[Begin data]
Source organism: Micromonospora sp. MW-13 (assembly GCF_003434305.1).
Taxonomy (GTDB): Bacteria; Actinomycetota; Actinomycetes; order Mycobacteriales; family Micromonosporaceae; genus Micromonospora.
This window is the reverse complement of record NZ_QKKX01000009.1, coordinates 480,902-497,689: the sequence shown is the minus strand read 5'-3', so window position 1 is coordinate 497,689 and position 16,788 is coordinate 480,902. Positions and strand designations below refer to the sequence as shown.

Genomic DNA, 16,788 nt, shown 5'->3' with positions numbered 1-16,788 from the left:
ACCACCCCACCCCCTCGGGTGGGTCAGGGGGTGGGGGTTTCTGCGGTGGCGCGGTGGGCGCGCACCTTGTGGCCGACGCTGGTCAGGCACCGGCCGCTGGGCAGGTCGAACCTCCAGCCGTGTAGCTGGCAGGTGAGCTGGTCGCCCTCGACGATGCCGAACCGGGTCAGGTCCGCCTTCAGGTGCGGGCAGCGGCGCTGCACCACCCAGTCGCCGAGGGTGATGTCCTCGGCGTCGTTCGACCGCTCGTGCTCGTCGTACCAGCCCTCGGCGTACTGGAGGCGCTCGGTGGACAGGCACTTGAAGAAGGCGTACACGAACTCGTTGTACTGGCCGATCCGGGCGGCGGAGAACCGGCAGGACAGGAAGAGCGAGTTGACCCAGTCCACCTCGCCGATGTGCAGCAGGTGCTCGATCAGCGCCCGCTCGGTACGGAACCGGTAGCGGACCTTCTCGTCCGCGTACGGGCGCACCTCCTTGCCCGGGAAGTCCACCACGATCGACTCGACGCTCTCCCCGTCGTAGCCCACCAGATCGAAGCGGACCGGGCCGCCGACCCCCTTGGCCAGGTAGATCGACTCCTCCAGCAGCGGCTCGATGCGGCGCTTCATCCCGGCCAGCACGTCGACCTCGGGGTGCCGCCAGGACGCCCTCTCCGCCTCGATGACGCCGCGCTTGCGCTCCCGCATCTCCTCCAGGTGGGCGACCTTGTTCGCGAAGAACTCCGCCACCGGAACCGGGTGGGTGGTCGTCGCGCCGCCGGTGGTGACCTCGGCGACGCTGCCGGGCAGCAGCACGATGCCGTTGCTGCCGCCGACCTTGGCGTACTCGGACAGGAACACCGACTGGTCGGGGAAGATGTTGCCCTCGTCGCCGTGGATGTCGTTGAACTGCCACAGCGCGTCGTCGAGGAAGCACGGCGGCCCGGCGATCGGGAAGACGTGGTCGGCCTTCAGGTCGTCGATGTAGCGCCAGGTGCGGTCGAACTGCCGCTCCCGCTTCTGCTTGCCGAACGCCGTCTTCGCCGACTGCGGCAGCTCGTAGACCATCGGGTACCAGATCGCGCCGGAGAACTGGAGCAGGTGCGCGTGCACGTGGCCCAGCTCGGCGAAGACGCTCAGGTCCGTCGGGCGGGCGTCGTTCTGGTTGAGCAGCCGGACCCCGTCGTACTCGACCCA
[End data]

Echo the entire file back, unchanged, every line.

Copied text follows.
Source organism: Micromonospora sp. MW-13 (assembly GCF_003434305.1).
Taxonomy (GTDB): Bacteria; Actinomycetota; Actinomycetes; order Mycobacteriales; family Micromonosporaceae; genus Micromonospora.
This window is the reverse complement of record NZ_QKKX01000009.1, coordinates 480,902-497,689: the sequence shown is the minus strand read 5'-3', so window position 1 is coordinate 497,689 and position 16,788 is coordinate 480,902. Positions and strand designations below refer to the sequence as shown.

Genomic DNA, 16,788 nt, shown 5'->3' with positions numbered 1-16,788 from the left:
ACCACCCCACCCCCTCGGGTGGGTCAGGGGGTGGGGGTTTCTGCGGTGGCGCGGTGGGCGCGCACCTTGTGGCCGACGCTGGTCAGGCACCGGCCGCTGGGCAGGTCGAACCTCCAGCCGTGTAGCTGGCAGGTGAGCTGGTCGCCCTCGACGATGCCGAACCGGGTCAGGTCCGCCTTCAGGTGCGGGCAGCGGCGCTGCACCACCCAGTCGCCGAGGGTGATGTCCTCGGCGTCGTTCGACCGCTCGTGCTCGTCGTACCAGCCCTCGGCGTACTGGAGGCGCTCGGTGGACAGGCACTTGAAGAAGGCGTACACGAACTCGTTGTACTGGCCGATCCGGGCGGCGGAGAACCGGCAGGACAGGAAGAGCGAGTTGACCCAGTCCACCTCGCCGATGTGCAGCAGGTGCTCGATCAGCGCCCGCTCGGTACGGAACCGGTAGCGGACCTTCTCGTCCGCGTACGGGCGCACCTCCTTGCCCGGGAAGTCCACCACGATCGACTCGACGCTCTCCCCGTCGTAGCCCACCAGATCGAAGCGGACCGGGCCGCCGACCCCCTTGGCCAGGTAGATCGACTCCTCCAGCAGCGGCTCGATGCGGCGCTTCATCCCGGCCAGCACGTCGACCTCGGGGTGCCGCCAGGACGCCCTCTCCGCCTCGATGACGCCGCGCTTGCGCTCCCGCATCTCCTCCAGGTGGGCGACCTTGTTCGCGAAGAACTCCGCCACCGGAACCGGGTGGGTGGTCGTCGCGCCGCCGGTGGTGACCTCGGCGACGCTGCCGGGCAGCAGCACGATGCCGTTGCTGCCGCCGACCTTGGCGTACTCGGACAGGAACACCGACTGGTCGGGGAAGATGTTGCCCTCGTCGCCGTGGATGTCGTTGAACTGCCACAGCGCGTCGTCGAGGAAGCACGGCGGCCCGGCGATCGGGAAGACGTGGTCGGCCTTCAGGTCGTCGATGTAGCGCCAGGTGCGGTCGAACTGCCGCTCCCGCTTCTGCTTGCCGAACGCCGTCTTCGCCGACTGCGGCAGCTCGTAGACCATCGGGTACCAGATCGCGCCGGAGAACTGGAGCAGGTGCGCGTGCACGTGGCCCAGCTCGGCGAAGACGCTCAGGTCCGTCGGGCGGGCGTCGTTCTGGTTGAGCAGCCGGACCCCGTCGTACTCGACCCA